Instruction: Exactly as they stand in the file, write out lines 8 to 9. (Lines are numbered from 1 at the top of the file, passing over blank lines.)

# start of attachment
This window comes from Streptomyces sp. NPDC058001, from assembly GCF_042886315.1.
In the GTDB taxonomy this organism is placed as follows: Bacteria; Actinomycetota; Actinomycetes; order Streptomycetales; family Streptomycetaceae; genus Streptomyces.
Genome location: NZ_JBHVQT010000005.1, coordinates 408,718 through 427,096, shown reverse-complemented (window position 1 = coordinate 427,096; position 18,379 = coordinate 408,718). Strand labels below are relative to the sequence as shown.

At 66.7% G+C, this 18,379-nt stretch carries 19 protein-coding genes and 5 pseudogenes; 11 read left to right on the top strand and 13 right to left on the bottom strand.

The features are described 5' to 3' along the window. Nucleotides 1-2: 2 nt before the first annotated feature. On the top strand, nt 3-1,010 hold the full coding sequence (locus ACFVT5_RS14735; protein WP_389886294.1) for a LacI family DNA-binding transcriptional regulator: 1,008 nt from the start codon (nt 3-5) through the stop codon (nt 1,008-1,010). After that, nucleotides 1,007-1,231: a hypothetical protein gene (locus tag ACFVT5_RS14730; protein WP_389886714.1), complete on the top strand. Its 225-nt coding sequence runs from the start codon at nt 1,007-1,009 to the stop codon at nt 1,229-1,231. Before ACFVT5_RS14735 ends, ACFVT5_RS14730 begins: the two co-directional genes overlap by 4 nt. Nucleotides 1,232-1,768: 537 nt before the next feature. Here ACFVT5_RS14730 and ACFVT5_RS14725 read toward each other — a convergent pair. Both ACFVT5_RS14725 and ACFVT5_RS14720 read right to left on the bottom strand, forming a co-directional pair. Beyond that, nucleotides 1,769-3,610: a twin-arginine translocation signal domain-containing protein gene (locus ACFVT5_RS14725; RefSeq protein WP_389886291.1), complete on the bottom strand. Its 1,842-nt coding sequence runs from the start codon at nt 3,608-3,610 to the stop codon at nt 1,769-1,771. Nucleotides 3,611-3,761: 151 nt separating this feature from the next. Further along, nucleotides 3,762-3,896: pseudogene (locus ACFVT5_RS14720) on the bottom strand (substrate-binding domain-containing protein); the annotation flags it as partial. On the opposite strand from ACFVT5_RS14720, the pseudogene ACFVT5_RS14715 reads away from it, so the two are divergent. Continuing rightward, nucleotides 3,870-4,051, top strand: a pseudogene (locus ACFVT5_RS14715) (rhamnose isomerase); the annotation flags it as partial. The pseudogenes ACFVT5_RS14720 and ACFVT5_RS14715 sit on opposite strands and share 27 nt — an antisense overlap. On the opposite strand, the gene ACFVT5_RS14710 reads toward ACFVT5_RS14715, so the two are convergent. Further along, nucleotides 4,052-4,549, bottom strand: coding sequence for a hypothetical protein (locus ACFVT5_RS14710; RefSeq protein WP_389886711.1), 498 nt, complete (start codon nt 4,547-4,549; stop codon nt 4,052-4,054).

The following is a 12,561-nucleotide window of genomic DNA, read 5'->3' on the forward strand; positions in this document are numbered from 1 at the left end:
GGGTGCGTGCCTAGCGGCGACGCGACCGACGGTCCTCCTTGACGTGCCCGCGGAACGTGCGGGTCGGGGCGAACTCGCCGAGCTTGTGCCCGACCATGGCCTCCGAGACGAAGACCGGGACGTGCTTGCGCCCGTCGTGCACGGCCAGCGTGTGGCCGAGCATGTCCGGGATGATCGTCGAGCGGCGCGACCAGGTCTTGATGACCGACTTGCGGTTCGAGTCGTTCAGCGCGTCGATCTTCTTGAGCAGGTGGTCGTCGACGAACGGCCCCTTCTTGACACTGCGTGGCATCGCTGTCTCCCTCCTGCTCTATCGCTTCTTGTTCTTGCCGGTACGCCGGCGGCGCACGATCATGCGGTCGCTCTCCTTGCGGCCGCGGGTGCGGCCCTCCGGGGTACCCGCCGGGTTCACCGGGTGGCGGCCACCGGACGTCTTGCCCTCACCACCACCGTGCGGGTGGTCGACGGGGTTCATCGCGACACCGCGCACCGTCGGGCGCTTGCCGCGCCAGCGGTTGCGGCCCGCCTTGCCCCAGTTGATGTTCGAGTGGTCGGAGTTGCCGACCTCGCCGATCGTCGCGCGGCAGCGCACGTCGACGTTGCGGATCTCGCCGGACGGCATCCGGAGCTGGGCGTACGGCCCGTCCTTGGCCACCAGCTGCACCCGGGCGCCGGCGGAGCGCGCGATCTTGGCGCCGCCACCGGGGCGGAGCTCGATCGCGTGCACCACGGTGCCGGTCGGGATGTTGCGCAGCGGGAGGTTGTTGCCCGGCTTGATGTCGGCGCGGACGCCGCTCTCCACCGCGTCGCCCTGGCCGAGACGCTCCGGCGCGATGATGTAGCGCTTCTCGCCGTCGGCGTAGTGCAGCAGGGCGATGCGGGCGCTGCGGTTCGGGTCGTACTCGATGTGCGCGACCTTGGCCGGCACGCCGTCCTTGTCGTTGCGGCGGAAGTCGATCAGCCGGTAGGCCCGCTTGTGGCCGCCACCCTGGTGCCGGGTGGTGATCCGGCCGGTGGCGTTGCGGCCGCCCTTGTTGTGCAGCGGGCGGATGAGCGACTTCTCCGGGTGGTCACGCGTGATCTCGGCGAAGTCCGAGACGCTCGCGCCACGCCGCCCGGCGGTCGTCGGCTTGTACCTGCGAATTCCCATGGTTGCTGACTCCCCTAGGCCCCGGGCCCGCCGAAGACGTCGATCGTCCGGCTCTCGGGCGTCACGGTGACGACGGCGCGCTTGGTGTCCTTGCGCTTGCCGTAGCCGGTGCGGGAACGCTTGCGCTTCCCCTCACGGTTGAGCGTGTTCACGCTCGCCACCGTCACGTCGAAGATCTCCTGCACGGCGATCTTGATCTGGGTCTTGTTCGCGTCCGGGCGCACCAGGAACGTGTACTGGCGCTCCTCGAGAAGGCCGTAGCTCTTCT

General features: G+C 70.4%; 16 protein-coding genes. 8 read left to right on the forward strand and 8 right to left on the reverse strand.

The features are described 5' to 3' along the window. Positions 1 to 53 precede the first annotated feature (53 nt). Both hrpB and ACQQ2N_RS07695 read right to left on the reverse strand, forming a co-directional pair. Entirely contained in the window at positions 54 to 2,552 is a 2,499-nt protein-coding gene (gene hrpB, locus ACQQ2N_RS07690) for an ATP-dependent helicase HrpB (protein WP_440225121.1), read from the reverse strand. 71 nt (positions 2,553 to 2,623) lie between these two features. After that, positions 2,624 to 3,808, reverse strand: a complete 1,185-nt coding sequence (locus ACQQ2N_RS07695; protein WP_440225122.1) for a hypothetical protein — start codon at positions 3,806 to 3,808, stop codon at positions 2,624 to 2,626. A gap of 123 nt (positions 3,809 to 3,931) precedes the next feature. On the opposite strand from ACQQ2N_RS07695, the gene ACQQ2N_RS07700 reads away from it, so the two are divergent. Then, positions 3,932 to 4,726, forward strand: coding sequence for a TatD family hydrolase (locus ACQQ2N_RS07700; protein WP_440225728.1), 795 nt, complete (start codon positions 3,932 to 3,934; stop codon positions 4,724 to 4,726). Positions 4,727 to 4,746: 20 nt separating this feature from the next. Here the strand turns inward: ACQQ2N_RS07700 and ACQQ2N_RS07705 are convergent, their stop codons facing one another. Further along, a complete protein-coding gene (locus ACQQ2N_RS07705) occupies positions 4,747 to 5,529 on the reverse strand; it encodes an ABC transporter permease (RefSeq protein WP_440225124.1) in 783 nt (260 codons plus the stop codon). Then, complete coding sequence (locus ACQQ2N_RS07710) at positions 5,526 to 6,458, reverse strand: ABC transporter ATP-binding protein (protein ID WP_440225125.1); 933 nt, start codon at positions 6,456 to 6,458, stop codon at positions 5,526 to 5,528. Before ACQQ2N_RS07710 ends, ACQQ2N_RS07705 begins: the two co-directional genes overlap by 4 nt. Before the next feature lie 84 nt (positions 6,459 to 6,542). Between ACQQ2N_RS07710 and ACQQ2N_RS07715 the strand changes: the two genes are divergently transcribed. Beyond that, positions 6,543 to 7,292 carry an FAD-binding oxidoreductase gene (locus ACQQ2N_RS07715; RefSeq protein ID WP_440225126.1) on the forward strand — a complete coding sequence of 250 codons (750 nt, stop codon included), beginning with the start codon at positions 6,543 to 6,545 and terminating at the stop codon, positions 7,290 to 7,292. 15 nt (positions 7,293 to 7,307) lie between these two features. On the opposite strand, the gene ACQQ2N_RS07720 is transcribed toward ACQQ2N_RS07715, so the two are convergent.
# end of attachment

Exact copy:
General features: G+C 70.4%; 16 protein-coding genes. 8 read left to right on the forward strand and 8 right to left on the reverse strand.

The features are described 5' to 3' along the window. Positions 1 to 53 precede the first annotated feature (53 nt). Both hrpB and ACQQ2N_RS07695 read right to left on the reverse strand, forming a co-directional pair. Entirely contained in the window at positions 54 to 2,552 is a 2,499-nt protein-coding gene (gene hrpB, locus ACQQ2N_RS07690) for an ATP-dependent helicase HrpB (protein WP_440225121.1), read from the reverse strand. 71 nt (positions 2,553 to 2,623) lie between these two features. After that, positions 2,624 to 3,808, reverse strand: a complete 1,185-nt coding sequence (locus ACQQ2N_RS07695; protein WP_440225122.1) for a hypothetical protein — start codon at positions 3,806 to 3,808, stop codon at positions 2,624 to 2,626. A gap of 123 nt (positions 3,809 to 3,931) precedes the next feature. On the opposite strand from ACQQ2N_RS07695, the gene ACQQ2N_RS07700 reads away from it, so the two are divergent. Then, positions 3,932 to 4,726, forward strand: coding sequence for a TatD family hydrolase (locus ACQQ2N_RS07700; protein WP_440225728.1), 795 nt, complete (start codon positions 3,932 to 3,934; stop codon positions 4,724 to 4,726). Positions 4,727 to 4,746: 20 nt separating this feature from the next. Here the strand turns inward: ACQQ2N_RS07700 and ACQQ2N_RS07705 are convergent, their stop codons facing one another. Further along, a complete protein-coding gene (locus ACQQ2N_RS07705) occupies positions 4,747 to 5,529 on the reverse strand; it encodes an ABC transporter permease (RefSeq protein WP_440225124.1) in 783 nt (260 codons plus the stop codon). Then, complete coding sequence (locus ACQQ2N_RS07710) at positions 5,526 to 6,458, reverse strand: ABC transporter ATP-binding protein (protein ID WP_440225125.1); 933 nt, start codon at positions 6,456 to 6,458, stop codon at positions 5,526 to 5,528. Before ACQQ2N_RS07710 ends, ACQQ2N_RS07705 begins: the two co-directional genes overlap by 4 nt. Before the next feature lie 84 nt (positions 6,459 to 6,542). Between ACQQ2N_RS07710 and ACQQ2N_RS07715 the strand changes: the two genes are divergently transcribed. Beyond that, positions 6,543 to 7,292 carry an FAD-binding oxidoreductase gene (locus ACQQ2N_RS07715; RefSeq protein ID WP_440225126.1) on the forward strand — a complete coding sequence of 250 codons (750 nt, stop codon included), beginning with the start codon at positions 6,543 to 6,545 and terminating at the stop codon, positions 7,290 to 7,292. 15 nt (positions 7,293 to 7,307) lie between these two features. On the opposite strand, the gene ACQQ2N_RS07720 is transcribed toward ACQQ2N_RS07715, so the two are convergent.